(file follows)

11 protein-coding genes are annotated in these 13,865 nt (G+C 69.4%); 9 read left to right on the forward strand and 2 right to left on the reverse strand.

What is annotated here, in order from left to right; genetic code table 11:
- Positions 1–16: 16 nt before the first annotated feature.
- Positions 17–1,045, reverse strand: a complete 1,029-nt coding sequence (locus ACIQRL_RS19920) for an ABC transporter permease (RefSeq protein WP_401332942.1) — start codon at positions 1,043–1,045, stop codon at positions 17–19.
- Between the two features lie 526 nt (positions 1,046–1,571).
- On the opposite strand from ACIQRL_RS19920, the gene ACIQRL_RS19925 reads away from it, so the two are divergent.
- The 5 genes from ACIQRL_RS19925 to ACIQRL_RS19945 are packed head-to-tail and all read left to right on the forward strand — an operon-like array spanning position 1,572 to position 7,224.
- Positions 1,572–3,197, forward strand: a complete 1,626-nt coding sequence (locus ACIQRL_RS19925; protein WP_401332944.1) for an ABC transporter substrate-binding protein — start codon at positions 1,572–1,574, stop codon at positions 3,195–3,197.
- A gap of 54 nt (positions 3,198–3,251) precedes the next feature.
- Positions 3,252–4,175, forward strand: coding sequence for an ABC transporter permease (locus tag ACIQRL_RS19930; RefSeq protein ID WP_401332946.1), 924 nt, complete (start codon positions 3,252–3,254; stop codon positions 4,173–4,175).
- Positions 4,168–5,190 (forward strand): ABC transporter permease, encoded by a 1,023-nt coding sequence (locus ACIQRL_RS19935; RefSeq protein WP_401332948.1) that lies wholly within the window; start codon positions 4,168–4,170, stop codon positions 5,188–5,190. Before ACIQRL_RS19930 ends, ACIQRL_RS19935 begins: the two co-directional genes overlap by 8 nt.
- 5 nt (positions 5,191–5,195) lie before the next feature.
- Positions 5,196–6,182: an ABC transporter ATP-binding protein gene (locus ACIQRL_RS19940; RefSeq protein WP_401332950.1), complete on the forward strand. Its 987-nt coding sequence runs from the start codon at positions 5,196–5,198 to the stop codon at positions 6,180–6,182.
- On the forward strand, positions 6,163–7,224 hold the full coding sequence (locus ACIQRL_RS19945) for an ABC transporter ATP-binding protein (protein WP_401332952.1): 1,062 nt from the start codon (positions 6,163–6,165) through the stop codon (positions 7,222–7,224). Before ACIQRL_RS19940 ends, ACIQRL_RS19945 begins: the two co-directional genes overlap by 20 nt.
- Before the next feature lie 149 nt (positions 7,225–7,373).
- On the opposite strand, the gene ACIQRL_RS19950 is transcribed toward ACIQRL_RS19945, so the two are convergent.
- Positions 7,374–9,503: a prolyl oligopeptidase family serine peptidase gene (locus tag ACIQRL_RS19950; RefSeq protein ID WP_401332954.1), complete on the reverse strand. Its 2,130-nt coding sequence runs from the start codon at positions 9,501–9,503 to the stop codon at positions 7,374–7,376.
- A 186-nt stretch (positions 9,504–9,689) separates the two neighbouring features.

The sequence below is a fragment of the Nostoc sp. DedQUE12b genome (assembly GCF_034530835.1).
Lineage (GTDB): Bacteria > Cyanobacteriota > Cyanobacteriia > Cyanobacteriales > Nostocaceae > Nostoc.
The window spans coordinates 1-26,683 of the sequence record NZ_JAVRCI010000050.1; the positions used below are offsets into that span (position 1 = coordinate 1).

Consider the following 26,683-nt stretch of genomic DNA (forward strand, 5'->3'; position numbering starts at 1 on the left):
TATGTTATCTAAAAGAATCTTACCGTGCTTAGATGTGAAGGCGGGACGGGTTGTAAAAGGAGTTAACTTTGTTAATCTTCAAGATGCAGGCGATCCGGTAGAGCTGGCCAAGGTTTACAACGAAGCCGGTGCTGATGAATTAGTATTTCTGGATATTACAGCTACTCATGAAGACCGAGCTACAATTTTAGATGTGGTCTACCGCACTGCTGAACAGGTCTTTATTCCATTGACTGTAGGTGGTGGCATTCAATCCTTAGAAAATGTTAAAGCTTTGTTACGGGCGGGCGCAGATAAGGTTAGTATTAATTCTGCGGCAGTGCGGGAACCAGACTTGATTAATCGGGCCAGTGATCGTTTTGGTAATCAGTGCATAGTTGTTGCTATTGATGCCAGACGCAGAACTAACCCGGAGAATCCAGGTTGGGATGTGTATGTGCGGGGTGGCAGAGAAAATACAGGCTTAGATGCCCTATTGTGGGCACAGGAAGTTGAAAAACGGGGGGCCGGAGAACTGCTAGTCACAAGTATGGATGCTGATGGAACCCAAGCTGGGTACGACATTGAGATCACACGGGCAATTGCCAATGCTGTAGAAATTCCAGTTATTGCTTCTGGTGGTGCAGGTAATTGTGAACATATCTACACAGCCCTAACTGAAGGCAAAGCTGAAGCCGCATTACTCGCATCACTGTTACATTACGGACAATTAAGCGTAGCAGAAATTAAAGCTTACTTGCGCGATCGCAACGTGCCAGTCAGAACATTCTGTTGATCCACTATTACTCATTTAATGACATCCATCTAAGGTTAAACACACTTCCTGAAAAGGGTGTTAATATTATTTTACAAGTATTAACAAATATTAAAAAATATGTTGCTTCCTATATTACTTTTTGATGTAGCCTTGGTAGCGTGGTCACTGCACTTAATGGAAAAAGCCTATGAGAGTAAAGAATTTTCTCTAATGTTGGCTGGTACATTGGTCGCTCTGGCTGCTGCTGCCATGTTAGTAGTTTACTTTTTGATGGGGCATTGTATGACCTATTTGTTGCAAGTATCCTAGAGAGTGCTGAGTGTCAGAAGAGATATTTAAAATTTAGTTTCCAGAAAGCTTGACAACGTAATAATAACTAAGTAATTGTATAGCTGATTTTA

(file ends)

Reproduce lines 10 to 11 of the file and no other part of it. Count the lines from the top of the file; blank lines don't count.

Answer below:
- Positions 3,252–4,175, forward strand: coding sequence for an ABC transporter permease (locus tag ACIQRL_RS19930; RefSeq protein ID WP_401332946.1), 924 nt, complete (start codon positions 3,252–3,254; stop codon positions 4,173–4,175).
- Positions 4,168–5,190 (forward strand): ABC transporter permease, encoded by a 1,023-nt coding sequence (locus ACIQRL_RS19935; RefSeq protein WP_401332948.1) that lies wholly within the window; start codon positions 4,168–4,170, stop codon positions 5,188–5,190. Before ACIQRL_RS19930 ends, ACIQRL_RS19935 begins: the two co-directional genes overlap by 8 nt.